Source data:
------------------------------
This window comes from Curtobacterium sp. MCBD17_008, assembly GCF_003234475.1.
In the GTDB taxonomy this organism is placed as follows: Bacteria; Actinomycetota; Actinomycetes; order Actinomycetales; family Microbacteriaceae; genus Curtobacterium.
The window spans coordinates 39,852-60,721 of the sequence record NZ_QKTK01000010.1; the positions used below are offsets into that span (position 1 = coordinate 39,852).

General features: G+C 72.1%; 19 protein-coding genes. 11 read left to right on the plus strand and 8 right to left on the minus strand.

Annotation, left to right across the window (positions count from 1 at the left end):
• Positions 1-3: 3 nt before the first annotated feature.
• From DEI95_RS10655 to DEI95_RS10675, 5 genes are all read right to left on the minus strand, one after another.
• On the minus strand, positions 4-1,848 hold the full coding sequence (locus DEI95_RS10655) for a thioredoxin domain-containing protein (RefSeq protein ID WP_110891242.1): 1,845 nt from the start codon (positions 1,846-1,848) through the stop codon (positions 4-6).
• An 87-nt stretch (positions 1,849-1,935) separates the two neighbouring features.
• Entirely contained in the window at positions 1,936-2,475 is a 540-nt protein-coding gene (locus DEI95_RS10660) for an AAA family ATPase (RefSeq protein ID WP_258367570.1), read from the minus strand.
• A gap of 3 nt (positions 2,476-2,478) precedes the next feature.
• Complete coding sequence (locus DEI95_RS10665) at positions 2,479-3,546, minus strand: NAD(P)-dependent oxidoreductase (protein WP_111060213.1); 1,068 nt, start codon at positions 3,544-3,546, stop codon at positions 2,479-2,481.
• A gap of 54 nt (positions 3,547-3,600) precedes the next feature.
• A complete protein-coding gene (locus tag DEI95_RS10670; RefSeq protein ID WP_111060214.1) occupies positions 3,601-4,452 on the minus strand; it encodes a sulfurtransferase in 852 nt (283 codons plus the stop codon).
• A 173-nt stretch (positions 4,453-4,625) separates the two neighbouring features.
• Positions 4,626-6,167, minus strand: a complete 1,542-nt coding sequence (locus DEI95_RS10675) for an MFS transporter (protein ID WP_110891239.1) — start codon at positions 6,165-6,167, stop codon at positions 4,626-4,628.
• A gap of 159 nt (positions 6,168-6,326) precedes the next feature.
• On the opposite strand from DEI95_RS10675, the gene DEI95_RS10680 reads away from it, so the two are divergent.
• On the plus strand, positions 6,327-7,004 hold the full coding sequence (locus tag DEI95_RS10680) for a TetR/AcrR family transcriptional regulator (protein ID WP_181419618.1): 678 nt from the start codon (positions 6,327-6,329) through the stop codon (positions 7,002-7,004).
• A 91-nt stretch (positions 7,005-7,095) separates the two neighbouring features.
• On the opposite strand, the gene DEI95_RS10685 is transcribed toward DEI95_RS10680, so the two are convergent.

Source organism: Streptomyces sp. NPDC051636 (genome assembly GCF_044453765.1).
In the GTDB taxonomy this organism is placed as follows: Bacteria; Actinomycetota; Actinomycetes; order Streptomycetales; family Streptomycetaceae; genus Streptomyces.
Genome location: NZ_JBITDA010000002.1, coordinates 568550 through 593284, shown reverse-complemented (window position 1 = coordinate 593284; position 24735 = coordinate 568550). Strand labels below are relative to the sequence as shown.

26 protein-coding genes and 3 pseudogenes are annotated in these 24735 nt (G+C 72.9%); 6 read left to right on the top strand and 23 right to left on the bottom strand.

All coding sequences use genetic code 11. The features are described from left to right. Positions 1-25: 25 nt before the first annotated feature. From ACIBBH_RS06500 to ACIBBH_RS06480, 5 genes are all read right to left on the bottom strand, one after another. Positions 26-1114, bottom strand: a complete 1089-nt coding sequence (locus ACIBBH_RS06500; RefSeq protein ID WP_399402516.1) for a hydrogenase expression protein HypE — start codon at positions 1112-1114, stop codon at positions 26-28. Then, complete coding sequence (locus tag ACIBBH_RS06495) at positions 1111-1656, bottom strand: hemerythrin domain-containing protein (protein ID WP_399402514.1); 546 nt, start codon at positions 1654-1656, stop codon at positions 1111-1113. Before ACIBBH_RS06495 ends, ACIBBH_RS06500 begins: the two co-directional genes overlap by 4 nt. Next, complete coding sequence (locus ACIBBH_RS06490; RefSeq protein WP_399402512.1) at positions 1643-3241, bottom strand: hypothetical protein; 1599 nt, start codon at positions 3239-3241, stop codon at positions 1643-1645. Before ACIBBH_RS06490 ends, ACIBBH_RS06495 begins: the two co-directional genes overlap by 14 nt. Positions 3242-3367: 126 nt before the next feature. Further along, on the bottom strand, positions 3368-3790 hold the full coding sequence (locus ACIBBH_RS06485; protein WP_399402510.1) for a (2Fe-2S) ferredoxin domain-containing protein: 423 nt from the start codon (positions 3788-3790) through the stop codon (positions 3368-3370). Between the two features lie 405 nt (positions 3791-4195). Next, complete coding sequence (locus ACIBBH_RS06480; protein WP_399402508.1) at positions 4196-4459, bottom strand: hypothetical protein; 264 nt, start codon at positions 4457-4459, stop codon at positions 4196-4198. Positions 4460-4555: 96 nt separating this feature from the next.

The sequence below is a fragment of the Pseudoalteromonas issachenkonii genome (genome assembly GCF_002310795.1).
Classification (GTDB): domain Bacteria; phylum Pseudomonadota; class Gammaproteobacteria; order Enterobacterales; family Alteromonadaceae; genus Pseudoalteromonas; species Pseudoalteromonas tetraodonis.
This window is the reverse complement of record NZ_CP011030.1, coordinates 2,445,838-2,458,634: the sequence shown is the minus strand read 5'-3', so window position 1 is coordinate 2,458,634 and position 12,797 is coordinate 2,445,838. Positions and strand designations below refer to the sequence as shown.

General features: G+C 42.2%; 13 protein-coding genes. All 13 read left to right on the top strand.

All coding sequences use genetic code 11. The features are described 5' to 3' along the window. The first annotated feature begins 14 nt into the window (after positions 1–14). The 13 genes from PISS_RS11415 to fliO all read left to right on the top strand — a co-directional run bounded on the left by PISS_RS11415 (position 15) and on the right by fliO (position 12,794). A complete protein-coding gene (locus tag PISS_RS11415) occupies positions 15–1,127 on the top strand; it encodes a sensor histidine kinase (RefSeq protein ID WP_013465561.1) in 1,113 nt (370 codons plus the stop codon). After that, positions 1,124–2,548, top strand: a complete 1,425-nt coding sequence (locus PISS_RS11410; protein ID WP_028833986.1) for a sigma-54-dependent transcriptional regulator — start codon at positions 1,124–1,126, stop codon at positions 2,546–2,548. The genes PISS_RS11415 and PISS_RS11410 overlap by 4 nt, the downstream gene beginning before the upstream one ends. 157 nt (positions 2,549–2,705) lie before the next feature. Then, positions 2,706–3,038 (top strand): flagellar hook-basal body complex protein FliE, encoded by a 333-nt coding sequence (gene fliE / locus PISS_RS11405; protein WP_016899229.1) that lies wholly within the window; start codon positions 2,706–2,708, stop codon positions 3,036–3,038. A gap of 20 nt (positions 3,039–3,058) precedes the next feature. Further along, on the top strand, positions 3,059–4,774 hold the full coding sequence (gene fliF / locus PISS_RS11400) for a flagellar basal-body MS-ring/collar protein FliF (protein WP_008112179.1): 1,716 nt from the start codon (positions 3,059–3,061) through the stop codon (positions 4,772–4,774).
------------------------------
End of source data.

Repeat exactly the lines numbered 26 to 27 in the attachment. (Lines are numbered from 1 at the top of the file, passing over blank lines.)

All coding sequences use genetic code 11. The features are described from left to right. Positions 1-25: 25 nt before the first annotated feature. From ACIBBH_RS06500 to ACIBBH_RS06480, 5 genes are all read right to left on the bottom strand, one after another. Positions 26-1114, bottom strand: a complete 1089-nt coding sequence (locus ACIBBH_RS06500; RefSeq protein ID WP_399402516.1) for a hydrogenase expression protein HypE — start codon at positions 1112-1114, stop codon at positions 26-28. Then, complete coding sequence (locus tag ACIBBH_RS06495) at positions 1111-1656, bottom strand: hemerythrin domain-containing protein (protein ID WP_399402514.1); 546 nt, start codon at positions 1654-1656, stop codon at positions 1111-1113. Before ACIBBH_RS06495 ends, ACIBBH_RS06500 begins: the two co-directional genes overlap by 4 nt. Next, complete coding sequence (locus ACIBBH_RS06490; RefSeq protein WP_399402512.1) at positions 1643-3241, bottom strand: hypothetical protein; 1599 nt, start codon at positions 3239-3241, stop codon at positions 1643-1645. Before ACIBBH_RS06490 ends, ACIBBH_RS06495 begins: the two co-directional genes overlap by 14 nt. Positions 3242-3367: 126 nt before the next feature. Further along, on the bottom strand, positions 3368-3790 hold the full coding sequence (locus ACIBBH_RS06485; protein WP_399402510.1) for a (2Fe-2S) ferredoxin domain-containing protein: 423 nt from the start codon (positions 3788-3790) through the stop codon (positions 3368-3370). Between the two features lie 405 nt (positions 3791-4195). Next, complete coding sequence (locus ACIBBH_RS06480; protein WP_399402508.1) at positions 4196-4459, bottom strand: hypothetical protein; 264 nt, start codon at positions 4457-4459, stop codon at positions 4196-4198. Positions 4460-4555: 96 nt separating this feature from the next.

The sequence below is a fragment of the Pseudoalteromonas issachenkonii genome (genome assembly GCF_002310795.1).